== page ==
The friction between amateur and professional, folklore and foreign influence has always chafed festivals of music and culture. At the song festivals of yore, the conflict brewed for years, until Heikki Klemetti, one of the key figures of the Finnish music world, resolved the problem in one fell swoop. Disgusted with the performances he had heard at the Viipuri song festival in 1908, he stormed in his inimitable style:
“Still the same performances, ignorant of all singing technique, fumbling in the darkness of incertitude; the same lack of consistent, natural phrasing; false notes; a tasteless selection of songs. What in God’s name is the use of these great annual goings-on, this dreadful din and braying of brass, if we are never to rise above this musical vale of tears?”
Klemetti led the Finnish choral movement to a new rise. A keen-eared, vigorous, truculent individual like him was no doubt needed for the project. The story goes that the Ostrobothnian master suffered from musical discord so much that he could not bear to listen to birdsong – the birds in his yard were in the habit of warbling out of tune.
The Society of Culture and Education gave up its role as chief organizer of song festivals when Klemetti took over the directorship of the Choral Association in 1929, and was enlarged in the early 1930s to form the Finnish Amateur Music Association. The new organization arranged its first choral festival in 1934.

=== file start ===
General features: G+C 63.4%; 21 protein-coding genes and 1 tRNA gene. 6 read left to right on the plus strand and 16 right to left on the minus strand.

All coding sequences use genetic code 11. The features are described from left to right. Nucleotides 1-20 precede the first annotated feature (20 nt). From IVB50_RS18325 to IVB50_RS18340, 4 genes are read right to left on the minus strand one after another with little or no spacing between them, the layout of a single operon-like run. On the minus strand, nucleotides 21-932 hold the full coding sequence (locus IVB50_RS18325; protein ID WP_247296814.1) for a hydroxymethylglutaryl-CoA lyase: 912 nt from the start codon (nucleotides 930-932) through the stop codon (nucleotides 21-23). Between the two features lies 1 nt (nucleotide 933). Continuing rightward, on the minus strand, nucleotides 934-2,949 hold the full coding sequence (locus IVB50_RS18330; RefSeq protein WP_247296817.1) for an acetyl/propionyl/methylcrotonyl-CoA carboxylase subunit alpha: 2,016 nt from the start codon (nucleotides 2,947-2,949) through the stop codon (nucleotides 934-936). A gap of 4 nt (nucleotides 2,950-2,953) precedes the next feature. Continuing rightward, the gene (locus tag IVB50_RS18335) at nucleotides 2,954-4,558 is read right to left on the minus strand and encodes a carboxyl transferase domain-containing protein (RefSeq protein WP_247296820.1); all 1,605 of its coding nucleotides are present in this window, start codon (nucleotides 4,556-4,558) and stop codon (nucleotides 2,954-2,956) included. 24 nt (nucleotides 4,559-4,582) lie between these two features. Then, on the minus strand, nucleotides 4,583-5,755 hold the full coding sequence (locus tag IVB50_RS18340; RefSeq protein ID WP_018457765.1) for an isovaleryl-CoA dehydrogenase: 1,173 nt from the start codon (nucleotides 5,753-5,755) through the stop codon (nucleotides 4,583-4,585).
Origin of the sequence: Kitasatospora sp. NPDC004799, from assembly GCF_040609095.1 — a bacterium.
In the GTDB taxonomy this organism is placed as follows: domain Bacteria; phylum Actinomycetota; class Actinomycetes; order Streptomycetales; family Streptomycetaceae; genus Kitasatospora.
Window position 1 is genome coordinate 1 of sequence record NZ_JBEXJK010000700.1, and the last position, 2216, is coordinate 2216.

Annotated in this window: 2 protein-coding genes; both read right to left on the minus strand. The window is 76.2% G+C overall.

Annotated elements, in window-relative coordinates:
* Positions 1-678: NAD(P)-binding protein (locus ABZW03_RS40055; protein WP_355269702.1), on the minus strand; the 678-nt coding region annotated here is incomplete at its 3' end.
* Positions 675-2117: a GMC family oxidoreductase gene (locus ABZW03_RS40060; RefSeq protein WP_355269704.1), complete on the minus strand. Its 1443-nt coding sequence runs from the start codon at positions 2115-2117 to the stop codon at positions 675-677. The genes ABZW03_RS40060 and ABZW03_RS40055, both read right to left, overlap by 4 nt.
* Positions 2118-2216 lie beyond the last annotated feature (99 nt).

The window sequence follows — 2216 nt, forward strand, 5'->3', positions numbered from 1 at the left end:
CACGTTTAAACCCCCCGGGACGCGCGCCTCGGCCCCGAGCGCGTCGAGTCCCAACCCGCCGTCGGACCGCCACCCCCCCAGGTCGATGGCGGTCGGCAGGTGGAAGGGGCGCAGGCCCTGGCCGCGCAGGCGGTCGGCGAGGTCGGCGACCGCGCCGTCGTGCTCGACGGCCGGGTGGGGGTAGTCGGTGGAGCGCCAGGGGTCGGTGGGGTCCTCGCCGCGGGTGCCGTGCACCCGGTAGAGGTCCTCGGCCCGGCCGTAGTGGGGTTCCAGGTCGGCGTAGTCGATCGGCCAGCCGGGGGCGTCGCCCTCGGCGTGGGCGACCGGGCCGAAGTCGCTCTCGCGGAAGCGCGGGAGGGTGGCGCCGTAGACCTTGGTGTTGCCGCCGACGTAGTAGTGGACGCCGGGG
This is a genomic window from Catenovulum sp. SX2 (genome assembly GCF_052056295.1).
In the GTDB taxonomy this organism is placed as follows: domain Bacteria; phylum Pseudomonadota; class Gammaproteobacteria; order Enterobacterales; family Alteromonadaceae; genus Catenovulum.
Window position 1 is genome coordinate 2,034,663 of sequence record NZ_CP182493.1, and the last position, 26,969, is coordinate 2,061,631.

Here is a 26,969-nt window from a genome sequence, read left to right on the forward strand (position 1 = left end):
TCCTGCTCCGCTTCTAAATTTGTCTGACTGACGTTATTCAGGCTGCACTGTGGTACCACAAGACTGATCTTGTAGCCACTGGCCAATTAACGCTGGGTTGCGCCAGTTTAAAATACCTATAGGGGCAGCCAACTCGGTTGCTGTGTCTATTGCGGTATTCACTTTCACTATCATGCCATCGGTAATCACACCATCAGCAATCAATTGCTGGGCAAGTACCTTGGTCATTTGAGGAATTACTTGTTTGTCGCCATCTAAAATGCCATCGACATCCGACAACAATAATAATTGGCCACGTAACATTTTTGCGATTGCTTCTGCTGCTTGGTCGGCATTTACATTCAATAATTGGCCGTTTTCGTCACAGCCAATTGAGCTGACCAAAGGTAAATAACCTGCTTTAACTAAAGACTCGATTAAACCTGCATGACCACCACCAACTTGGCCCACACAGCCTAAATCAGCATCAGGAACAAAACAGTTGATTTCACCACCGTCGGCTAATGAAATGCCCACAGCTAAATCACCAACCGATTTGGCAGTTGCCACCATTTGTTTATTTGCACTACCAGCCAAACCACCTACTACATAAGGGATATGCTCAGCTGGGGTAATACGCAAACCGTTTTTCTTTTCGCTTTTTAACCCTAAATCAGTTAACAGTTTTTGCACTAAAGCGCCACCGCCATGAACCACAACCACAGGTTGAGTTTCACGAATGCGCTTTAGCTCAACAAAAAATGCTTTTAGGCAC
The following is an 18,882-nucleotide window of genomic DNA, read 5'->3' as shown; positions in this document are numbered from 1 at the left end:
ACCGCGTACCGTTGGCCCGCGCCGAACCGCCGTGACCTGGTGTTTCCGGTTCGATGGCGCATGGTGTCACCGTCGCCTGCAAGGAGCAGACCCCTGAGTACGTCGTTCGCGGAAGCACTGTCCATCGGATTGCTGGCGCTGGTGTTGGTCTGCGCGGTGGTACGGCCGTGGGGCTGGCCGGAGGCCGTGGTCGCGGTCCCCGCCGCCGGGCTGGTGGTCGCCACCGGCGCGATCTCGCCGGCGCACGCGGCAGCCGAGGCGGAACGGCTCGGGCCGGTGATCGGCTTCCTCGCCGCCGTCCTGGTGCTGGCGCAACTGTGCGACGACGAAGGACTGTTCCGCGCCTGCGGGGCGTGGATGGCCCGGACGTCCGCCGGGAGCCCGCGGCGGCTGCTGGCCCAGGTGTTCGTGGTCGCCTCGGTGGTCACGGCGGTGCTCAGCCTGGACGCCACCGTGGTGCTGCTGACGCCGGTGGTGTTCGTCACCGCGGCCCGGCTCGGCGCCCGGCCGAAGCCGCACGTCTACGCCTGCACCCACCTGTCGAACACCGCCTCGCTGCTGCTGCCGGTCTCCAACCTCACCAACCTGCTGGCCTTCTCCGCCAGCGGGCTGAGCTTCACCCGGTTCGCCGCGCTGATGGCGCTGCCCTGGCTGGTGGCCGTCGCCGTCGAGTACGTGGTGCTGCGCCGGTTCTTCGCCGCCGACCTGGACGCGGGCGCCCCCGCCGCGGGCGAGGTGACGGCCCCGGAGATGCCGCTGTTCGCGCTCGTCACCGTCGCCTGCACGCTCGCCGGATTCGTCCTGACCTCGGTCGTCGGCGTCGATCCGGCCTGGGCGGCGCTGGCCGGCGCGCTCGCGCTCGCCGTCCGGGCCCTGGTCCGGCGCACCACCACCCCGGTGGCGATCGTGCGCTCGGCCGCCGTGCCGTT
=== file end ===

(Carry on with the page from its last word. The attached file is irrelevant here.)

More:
The swansong of the old type of festival was the Kalevala centenary celebration in 1935. The entire Finnish elite graced the principal event (in Helsinki’s Fair Hall) with its presence. The other main venue was the town of Sortavala on Lake Ladoga (ceded to Russia after the Second World War), where a rune-singer’s statue by Alpo Sailo was unveiled with pomp and circumstance. Kyösti Kallio, then Speaker of Parliament and later President, gave the keynote address. The musical climaxes of the event were a performance of Erkki Melartin’s opera Aino and a concert by the Helsinki City Orchestra.